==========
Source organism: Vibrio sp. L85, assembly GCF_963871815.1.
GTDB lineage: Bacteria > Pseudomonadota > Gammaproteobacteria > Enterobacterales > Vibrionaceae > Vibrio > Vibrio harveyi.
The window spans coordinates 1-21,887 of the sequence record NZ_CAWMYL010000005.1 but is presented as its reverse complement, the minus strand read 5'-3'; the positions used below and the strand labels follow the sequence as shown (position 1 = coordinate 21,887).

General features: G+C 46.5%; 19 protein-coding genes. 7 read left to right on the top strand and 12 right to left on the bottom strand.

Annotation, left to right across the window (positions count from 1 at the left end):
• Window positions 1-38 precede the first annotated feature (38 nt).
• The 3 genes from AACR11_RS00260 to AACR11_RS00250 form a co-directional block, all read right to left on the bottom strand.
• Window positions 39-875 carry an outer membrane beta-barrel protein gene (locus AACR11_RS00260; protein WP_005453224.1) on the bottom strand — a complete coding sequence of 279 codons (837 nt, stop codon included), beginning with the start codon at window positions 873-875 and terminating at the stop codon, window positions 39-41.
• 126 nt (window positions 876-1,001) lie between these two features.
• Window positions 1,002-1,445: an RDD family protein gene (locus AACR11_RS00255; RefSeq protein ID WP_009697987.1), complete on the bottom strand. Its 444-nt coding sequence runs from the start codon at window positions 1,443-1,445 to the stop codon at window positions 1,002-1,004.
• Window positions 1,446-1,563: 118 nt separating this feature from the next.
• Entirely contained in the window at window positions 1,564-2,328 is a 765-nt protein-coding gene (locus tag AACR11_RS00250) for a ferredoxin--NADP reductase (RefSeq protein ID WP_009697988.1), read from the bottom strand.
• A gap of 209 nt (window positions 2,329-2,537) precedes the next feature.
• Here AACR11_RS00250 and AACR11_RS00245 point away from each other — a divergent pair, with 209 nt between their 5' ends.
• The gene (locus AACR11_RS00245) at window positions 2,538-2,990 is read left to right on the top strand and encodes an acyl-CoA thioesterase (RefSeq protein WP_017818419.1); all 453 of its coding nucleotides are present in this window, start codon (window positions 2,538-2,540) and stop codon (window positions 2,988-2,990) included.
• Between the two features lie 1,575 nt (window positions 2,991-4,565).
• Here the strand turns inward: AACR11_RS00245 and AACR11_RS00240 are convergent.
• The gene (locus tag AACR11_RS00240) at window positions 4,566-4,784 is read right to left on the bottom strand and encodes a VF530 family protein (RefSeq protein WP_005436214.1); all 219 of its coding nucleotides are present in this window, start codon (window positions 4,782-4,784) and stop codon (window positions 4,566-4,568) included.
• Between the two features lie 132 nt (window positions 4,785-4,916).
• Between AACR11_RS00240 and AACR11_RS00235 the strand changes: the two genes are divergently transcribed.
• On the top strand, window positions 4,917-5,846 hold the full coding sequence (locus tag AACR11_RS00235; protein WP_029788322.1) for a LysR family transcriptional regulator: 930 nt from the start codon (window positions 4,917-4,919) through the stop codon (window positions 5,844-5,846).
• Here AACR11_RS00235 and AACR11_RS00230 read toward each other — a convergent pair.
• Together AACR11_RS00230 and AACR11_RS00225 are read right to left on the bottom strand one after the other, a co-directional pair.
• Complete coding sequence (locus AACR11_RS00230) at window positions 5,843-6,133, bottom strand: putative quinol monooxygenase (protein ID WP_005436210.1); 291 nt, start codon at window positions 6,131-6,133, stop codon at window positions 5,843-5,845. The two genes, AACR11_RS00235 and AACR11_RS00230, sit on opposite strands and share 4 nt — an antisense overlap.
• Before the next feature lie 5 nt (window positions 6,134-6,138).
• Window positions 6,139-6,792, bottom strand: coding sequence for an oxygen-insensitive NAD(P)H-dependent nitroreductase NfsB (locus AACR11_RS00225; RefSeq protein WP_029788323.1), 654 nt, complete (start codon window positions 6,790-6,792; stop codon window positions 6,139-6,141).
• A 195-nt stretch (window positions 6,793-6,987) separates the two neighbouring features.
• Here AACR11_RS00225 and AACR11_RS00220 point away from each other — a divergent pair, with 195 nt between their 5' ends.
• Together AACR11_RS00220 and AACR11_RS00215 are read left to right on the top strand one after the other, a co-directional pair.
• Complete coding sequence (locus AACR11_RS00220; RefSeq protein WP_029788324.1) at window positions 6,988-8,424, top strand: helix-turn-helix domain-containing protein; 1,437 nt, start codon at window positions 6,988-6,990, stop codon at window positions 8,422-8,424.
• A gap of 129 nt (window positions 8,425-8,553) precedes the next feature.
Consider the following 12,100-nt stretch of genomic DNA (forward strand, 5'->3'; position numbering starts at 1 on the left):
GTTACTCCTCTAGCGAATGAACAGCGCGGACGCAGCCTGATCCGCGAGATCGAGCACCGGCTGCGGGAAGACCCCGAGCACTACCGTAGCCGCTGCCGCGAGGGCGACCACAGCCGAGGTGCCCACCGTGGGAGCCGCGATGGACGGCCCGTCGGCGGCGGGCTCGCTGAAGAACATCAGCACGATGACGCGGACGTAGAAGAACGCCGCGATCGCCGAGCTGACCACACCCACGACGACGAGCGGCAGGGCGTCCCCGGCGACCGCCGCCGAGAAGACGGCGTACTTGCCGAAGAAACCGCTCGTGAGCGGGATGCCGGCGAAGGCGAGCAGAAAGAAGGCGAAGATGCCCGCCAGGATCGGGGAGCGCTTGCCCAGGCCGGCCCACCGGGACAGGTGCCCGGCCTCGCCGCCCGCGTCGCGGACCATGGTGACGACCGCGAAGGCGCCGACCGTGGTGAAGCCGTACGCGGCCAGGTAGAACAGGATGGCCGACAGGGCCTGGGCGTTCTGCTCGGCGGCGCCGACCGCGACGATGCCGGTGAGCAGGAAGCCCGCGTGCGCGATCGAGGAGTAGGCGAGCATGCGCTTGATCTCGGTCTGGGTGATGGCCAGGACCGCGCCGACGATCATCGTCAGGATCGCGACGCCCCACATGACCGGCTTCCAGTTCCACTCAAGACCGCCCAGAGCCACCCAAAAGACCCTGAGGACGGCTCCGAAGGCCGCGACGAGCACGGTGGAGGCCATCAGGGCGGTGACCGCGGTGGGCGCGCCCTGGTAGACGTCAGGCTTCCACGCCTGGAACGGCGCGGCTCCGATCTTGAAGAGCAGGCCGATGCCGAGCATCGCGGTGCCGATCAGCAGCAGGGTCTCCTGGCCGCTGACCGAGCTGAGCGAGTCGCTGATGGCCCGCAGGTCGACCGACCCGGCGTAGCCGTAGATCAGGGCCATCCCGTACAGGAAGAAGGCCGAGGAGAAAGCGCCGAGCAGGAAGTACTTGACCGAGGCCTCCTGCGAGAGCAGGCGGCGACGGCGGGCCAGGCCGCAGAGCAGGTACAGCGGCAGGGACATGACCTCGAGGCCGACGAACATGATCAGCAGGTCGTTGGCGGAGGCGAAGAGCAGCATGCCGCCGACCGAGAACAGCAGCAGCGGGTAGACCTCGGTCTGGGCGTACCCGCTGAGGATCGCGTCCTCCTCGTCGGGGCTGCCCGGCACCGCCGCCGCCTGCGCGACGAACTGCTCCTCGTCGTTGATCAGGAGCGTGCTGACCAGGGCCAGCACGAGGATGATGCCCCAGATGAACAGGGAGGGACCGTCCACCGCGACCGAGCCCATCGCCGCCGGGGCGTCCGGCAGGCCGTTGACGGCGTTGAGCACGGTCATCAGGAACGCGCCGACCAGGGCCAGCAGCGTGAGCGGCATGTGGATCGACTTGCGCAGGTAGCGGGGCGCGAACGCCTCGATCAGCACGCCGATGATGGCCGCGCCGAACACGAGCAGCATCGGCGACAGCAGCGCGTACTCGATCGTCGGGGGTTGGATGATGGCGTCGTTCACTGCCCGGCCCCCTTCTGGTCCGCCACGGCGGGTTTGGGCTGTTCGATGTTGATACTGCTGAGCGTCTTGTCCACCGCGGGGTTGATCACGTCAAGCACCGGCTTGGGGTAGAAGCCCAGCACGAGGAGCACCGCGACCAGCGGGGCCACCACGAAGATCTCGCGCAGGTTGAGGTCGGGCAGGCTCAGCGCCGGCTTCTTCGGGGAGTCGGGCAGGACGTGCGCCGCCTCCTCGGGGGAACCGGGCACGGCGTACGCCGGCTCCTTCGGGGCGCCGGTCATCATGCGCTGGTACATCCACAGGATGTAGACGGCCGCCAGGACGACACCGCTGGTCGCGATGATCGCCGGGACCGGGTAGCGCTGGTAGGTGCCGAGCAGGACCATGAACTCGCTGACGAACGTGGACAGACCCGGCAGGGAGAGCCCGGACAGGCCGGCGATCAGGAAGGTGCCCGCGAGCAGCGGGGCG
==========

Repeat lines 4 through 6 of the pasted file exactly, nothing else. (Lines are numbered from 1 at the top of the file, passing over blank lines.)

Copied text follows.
General features: G+C 46.5%; 19 protein-coding genes. 7 read left to right on the top strand and 12 right to left on the bottom strand.

Annotation, left to right across the window (positions count from 1 at the left end):
• Window positions 1-38 precede the first annotated feature (38 nt).